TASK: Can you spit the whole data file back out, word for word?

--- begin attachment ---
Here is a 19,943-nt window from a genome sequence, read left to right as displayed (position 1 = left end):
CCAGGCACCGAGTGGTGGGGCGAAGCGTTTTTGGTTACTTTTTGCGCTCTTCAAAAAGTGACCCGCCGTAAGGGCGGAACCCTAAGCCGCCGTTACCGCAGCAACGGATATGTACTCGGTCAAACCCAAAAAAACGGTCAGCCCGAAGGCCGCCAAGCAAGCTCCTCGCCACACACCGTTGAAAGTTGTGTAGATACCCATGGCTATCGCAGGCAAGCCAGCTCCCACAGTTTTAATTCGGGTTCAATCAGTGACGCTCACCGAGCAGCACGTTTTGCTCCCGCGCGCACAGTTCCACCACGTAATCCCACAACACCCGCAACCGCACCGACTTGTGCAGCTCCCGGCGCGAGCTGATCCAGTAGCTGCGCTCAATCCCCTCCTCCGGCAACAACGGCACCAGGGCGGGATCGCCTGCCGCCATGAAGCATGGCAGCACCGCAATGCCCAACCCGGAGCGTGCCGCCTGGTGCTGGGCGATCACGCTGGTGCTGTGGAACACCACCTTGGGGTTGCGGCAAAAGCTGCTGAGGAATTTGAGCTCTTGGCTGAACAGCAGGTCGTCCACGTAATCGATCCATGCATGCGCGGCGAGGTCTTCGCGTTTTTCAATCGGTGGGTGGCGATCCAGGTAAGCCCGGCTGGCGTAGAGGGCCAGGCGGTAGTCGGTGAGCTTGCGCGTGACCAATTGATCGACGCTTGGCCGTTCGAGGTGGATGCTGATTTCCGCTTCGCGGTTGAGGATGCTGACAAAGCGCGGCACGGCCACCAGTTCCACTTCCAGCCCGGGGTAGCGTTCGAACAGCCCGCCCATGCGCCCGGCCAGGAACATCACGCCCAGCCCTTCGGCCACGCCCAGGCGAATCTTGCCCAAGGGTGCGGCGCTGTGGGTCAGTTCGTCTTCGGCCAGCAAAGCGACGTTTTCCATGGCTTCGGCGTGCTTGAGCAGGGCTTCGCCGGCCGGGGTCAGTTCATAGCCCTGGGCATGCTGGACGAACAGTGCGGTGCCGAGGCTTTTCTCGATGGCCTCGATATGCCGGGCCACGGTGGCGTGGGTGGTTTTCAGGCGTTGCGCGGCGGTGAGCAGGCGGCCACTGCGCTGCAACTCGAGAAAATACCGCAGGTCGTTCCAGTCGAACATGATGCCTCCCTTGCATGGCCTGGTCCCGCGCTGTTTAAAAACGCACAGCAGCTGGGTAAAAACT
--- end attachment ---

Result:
Here is a 19,943-nt window from a genome sequence, read left to right as displayed (position 1 = left end):
CCAGGCACCGAGTGGTGGGGCGAAGCGTTTTTGGTTACTTTTTGCGCTCTTCAAAAAGTGACCCGCCGTAAGGGCGGAACCCTAAGCCGCCGTTACCGCAGCAACGGATATGTACTCGGTCAAACCCAAAAAAACGGTCAGCCCGAAGGCCGCCAAGCAAGCTCCTCGCCACACACCGTTGAAAGTTGTGTAGATACCCATGGCTATCGCAGGCAAGCCAGCTCCCACAGTTTTAATTCGGGTTCAATCAGTGACGCTCACCGAGCAGCACGTTTTGCTCCCGCGCGCACAGTTCCACCACGTAATCCCACAACACCCGCAACCGCACCGACTTGTGCAGCTCCCGGCGCGAGCTGATCCAGTAGCTGCGCTCAATCCCCTCCTCCGGCAACAACGGCACCAGGGCGGGATCGCCTGCCGCCATGAAGCATGGCAGCACCGCAATGCCCAACCCGGAGCGTGCCGCCTGGTGCTGGGCGATCACGCTGGTGCTGTGGAACACCACCTTGGGGTTGCGGCAAAAGCTGCTGAGGAATTTGAGCTCTTGGCTGAACAGCAGGTCGTCCACGTAATCGATCCATGCATGCGCGGCGAGGTCTTCGCGTTTTTCAATCGGTGGGTGGCGATCCAGGTAAGCCCGGCTGGCGTAGAGGGCCAGGCGGTAGTCGGTGAGCTTGCGCGTGACCAATTGATCGACGCTTGGCCGTTCGAGGTGGATGCTGATTTCCGCTTCGCGGTTGAGGATGCTGACAAAGCGCGGCACGGCCACCAGTTCCACTTCCAGCCCGGGGTAGCGTTCGAACAGCCCGCCCATGCGCCCGGCCAGGAACATCACGCCCAGCCCTTCGGCCACGCCCAGGCGAATCTTGCCCAAGGGTGCGGCGCTGTGGGTCAGTTCGTCTTCGGCCAGCAAAGCGACGTTTTCCATGGCTTCGGCGTGCTTGAGCAGGGCTTCGCCGGCCGGGGTCAGTTCATAGCCCTGGGCATGCTGGACGAACAGTGCGGTGCCGAGGCTTTTCTCGATGGCCTCGATATGCCGGGCCACGGTGGCGTGGGTGGTTTTCAGGCGTTGCGCGGCGGTGAGCAGGCGGCCACTGCGCTGCAACTCGAGAAAATACCGCAGGTCGTTCCAGTCGAACATGATGCCTCCCTTGCATGGCCTGGTCCCGCGCTGTTTAAAAACGCACAGCAGCTGGGTAAAAACT